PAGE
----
DEBKAfile Exclusive: US troop reinforcements were flown to Iraq on Wednesday, March 6 ready for an offensive by Iraq’s two largest pro-Iranian militias against US forces in northern Iraq and Syria. The additional troops were consigned from US bases in Jordan and Israel. The next day, when those militias called for “resistance to US presence in the region,” American forces in the Gulf region and southern Europe, particularly in Romania and Bulgaria, were also placed on high readiness.
Our sources name those militias as Kata’ib Hezbollah and Asaib Ahl al-Haq aka the Khazali Network – both linked to Hizballah, Iran’s Lebanese surrogate.
The US command in the region estimates that American forces in eastern and southern Syria as well as the US bases near the Syrian border are at risk, since both these militias have been deployed by their commander, Al Qods chief Gen. Qassem Solemani, to positions in Syria. They have also planted covert cells in Gulf emirates.
The call for “resistance” came the day after Washington designated as a terrorist organization – and imposed sanctions on – a third pro-Iranian Iraqi militia called Nujaba. This group provides the Iranian military in Syria with a special operations unit. It is armed with Iranian surface missiles and Russian-made T-72 tanks handed over by the Syrian army. Nujaba’s primary mission is to capture the Golan from Israeli rule.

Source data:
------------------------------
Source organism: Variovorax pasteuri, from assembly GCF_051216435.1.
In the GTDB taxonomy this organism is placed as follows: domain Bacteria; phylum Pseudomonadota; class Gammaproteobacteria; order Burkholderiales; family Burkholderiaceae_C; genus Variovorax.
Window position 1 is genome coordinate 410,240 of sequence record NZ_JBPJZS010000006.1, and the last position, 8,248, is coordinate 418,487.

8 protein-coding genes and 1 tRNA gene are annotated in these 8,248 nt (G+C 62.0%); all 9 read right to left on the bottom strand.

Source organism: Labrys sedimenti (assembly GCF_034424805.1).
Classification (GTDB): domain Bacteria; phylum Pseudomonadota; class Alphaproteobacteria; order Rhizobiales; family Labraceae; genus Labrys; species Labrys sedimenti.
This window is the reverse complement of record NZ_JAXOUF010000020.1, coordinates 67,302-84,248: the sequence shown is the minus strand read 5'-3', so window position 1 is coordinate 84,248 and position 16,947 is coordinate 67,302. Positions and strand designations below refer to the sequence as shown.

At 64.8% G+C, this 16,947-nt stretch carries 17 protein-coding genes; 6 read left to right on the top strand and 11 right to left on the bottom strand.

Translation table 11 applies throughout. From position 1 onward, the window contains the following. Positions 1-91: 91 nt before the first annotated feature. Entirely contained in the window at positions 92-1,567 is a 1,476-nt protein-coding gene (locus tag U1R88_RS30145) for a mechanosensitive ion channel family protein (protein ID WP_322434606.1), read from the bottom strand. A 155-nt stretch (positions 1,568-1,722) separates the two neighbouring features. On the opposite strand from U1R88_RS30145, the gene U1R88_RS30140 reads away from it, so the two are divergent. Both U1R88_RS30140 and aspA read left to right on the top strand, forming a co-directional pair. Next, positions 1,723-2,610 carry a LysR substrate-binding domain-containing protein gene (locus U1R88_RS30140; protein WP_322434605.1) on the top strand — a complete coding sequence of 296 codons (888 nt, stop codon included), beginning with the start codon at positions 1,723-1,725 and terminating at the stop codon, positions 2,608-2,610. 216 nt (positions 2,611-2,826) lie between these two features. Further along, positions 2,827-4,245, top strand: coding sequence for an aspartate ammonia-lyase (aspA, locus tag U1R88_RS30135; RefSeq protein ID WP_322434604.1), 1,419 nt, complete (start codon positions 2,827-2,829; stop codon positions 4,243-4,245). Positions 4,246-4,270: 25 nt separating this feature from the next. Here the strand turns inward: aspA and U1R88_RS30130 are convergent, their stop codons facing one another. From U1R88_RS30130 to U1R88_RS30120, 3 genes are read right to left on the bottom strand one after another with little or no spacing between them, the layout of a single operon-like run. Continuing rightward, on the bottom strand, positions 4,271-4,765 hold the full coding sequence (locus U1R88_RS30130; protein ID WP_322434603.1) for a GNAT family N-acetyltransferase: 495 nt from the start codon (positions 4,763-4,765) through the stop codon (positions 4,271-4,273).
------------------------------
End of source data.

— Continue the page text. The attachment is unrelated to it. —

Thursday saw American forces in Iraq facing a further hazard. Nessar al-Rab’ee, head of the political wing of the military wing of Iraq’s powerful Sadrist movement, called on parliament in Baghdad for legislation ordering all foreign forces to leave the country. Since American troops make up the bulk of the foreign presence, this law initiative was seen as directed against them. This was an unexpected setback. Muqtada Sadr, who heads this movement, has long opposed Iranian influence in Baghdad. That he was willing for his armed wing, the Mahdi Army, to join forces with the pro-Iranian militias against the United States further stoked the forebodings of US commanders in the Middle East and the Trump administration in Washington.
Our sources report that on Friday, March 8, US Secretary of State Mike Pompeo voiced US concerns in a phone call to Iraqi Prime Minister Adel Abdul-Mahdi. That evening, Abdul-Mahdi issued the following notice: “The US cannot legally establish new bases in Iraq and its current military presence is to be limited only to combating Daesh and training Iraqi troops.” It is noted that the Iraqi prime minister can’t do much against the pro-Iranian militias since they outgun and outnumber the national army.
Baghdad’s notice was taken as a refusal to allow the US to go through with its plan to establish new military facilities to accommodate the troops whom President Donald Trump has ordered to be withdrawn from Syria. Those facilities are already under construction in the north near the oil city of Kirkuk opposite the US air base in the western Anbar province.